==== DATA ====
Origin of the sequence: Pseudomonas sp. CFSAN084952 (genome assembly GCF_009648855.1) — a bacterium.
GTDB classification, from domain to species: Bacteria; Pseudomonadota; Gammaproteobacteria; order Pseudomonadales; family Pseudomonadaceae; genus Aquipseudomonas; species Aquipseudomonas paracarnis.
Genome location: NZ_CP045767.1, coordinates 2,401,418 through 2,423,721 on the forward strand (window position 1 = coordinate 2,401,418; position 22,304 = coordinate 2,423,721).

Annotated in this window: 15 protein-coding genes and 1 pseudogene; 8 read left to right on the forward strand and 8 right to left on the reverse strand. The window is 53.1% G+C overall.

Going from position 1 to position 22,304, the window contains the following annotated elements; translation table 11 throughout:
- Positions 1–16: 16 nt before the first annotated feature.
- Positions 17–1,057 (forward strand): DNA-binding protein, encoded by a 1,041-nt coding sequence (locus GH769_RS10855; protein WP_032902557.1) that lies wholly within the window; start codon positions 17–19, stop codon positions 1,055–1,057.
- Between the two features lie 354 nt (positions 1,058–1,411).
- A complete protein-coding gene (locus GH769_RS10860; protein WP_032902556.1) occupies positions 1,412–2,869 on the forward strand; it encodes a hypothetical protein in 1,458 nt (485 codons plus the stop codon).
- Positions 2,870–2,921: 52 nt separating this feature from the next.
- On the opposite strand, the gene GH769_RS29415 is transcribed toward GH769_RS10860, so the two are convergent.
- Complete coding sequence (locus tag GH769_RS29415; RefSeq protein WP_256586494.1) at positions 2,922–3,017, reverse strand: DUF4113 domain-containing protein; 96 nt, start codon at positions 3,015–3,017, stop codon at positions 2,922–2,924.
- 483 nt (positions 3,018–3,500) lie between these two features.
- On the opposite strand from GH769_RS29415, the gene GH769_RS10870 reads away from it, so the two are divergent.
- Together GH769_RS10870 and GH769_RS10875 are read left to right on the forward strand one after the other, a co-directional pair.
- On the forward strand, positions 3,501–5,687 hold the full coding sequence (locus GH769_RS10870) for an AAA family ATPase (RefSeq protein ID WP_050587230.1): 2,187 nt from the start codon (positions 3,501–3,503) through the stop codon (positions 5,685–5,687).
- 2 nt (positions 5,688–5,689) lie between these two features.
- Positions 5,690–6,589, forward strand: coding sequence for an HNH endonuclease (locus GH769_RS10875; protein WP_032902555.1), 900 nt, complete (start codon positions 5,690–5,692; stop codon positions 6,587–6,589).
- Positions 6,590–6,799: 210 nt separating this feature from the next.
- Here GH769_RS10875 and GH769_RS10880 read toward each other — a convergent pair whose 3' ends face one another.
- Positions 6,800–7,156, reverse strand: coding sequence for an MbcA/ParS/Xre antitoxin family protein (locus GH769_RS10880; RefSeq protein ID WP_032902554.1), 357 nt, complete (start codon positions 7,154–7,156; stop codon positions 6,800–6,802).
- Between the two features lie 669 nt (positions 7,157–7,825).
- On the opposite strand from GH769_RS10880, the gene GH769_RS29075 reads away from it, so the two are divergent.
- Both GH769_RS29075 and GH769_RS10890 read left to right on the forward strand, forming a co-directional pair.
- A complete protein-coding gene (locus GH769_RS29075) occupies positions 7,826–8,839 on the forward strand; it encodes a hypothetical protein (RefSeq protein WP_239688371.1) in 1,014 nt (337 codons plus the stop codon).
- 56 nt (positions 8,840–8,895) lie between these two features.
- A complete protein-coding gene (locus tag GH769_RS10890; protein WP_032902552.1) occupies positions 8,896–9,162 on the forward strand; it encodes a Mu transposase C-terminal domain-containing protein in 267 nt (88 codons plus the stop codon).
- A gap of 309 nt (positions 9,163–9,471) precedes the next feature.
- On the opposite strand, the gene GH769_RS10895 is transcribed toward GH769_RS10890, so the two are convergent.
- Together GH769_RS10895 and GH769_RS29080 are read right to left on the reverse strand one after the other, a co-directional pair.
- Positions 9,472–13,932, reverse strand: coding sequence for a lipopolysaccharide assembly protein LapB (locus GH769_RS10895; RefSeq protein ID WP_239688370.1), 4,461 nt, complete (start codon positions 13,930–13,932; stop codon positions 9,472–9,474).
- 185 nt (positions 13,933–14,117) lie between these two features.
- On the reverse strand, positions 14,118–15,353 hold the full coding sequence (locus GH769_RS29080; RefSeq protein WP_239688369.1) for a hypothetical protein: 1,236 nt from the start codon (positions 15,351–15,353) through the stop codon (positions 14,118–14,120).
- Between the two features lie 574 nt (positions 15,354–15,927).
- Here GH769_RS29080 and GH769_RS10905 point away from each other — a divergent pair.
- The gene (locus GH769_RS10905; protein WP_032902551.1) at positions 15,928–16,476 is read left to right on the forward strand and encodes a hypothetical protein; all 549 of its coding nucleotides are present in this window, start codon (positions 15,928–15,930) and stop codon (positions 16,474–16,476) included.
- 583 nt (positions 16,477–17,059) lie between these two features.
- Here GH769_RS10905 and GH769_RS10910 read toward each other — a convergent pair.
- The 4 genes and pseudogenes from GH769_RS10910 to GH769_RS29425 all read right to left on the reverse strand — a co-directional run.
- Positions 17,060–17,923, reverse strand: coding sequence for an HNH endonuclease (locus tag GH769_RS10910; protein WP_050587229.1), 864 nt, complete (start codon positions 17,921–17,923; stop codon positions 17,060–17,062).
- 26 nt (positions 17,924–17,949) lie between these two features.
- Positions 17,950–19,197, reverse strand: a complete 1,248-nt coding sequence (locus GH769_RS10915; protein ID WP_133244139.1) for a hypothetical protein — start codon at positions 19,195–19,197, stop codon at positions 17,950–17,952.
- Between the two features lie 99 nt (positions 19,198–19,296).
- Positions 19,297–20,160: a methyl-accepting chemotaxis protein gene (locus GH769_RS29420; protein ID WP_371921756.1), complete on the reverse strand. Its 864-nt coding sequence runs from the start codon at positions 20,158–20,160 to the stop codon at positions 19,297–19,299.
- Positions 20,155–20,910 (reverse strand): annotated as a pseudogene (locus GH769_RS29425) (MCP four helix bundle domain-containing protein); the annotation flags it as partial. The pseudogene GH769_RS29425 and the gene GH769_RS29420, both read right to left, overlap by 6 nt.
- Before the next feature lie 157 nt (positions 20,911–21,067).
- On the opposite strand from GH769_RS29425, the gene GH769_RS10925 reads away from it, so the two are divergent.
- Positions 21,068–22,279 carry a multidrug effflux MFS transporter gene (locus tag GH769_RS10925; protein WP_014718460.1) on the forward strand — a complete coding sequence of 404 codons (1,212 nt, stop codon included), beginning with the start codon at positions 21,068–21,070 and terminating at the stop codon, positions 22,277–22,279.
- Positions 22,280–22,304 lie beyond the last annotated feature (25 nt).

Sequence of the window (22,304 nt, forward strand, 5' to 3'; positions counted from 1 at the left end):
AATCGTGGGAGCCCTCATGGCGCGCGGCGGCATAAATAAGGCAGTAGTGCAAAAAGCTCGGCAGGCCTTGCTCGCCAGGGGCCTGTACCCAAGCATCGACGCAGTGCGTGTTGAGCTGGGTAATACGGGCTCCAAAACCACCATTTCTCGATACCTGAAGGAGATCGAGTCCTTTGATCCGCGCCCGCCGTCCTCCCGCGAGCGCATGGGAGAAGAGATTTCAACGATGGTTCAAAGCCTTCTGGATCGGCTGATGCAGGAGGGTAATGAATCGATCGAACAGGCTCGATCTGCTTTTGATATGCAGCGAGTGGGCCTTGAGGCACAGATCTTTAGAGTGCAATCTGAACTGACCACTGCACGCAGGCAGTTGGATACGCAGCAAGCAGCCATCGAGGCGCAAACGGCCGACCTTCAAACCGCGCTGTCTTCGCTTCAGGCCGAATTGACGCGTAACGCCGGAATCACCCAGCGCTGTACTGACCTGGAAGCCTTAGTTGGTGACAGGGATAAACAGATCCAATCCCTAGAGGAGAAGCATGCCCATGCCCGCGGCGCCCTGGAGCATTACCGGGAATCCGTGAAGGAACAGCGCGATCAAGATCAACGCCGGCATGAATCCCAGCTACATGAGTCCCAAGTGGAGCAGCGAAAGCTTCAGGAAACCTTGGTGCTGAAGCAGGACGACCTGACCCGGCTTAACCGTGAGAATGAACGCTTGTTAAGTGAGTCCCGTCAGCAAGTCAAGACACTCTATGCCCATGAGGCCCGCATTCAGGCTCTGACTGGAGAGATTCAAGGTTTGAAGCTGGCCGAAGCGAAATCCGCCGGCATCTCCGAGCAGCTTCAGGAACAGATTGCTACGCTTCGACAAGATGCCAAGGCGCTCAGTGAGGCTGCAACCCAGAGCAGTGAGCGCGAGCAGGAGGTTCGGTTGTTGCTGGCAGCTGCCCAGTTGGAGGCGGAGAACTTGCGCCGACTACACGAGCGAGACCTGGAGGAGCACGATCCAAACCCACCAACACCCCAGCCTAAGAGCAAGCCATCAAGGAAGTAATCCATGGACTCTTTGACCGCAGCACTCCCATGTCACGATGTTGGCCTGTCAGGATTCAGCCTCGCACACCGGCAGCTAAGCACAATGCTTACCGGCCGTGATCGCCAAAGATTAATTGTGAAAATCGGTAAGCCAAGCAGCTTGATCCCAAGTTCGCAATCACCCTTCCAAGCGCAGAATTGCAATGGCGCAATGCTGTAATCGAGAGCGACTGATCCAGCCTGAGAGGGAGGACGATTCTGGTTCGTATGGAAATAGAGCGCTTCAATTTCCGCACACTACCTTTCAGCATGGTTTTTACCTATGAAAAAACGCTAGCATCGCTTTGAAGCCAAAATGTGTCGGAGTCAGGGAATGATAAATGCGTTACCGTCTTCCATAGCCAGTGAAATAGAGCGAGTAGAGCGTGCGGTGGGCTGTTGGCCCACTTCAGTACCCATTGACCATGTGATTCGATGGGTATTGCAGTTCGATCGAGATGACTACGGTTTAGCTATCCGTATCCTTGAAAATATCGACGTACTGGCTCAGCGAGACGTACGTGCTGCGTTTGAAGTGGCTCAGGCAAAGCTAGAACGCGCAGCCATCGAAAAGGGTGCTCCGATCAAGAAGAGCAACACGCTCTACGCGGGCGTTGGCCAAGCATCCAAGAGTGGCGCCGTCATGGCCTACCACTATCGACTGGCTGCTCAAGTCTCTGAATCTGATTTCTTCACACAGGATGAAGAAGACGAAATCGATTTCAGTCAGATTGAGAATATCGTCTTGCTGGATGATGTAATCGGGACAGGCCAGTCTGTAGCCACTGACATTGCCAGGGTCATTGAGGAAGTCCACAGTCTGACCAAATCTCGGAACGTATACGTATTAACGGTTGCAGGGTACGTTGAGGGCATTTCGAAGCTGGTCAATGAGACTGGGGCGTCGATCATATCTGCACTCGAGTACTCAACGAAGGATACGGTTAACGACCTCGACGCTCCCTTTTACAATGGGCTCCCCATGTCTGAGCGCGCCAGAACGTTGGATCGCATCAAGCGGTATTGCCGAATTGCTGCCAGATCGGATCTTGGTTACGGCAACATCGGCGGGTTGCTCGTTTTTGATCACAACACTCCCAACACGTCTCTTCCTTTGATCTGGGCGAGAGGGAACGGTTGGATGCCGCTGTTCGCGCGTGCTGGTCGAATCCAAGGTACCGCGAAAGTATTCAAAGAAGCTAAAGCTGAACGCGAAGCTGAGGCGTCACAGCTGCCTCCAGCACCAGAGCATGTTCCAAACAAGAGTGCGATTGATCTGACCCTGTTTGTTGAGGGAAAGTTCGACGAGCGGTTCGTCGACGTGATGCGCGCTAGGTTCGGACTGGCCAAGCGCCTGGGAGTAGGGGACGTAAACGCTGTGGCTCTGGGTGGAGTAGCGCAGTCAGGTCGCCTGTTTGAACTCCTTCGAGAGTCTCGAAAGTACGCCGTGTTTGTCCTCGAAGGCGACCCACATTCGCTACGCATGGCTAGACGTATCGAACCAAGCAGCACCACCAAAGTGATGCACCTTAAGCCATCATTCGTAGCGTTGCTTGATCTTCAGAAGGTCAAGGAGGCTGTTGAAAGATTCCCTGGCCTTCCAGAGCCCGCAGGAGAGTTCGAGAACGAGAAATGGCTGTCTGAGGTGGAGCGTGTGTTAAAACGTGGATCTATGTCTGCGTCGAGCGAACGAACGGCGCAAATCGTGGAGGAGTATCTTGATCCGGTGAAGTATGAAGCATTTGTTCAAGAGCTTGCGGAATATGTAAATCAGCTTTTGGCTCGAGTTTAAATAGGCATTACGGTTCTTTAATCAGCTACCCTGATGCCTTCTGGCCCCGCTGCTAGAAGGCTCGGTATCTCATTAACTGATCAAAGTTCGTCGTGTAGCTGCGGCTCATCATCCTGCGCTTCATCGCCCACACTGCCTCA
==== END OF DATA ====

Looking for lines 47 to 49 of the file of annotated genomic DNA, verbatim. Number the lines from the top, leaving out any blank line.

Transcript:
- On the opposite strand from GH769_RS29425, the gene GH769_RS10925 reads away from it, so the two are divergent.
- Positions 21,068–22,279 carry a multidrug effflux MFS transporter gene (locus tag GH769_RS10925; protein WP_014718460.1) on the forward strand — a complete coding sequence of 404 codons (1,212 nt, stop codon included), beginning with the start codon at positions 21,068–21,070 and terminating at the stop codon, positions 22,277–22,279.
- Positions 22,280–22,304 lie beyond the last annotated feature (25 nt).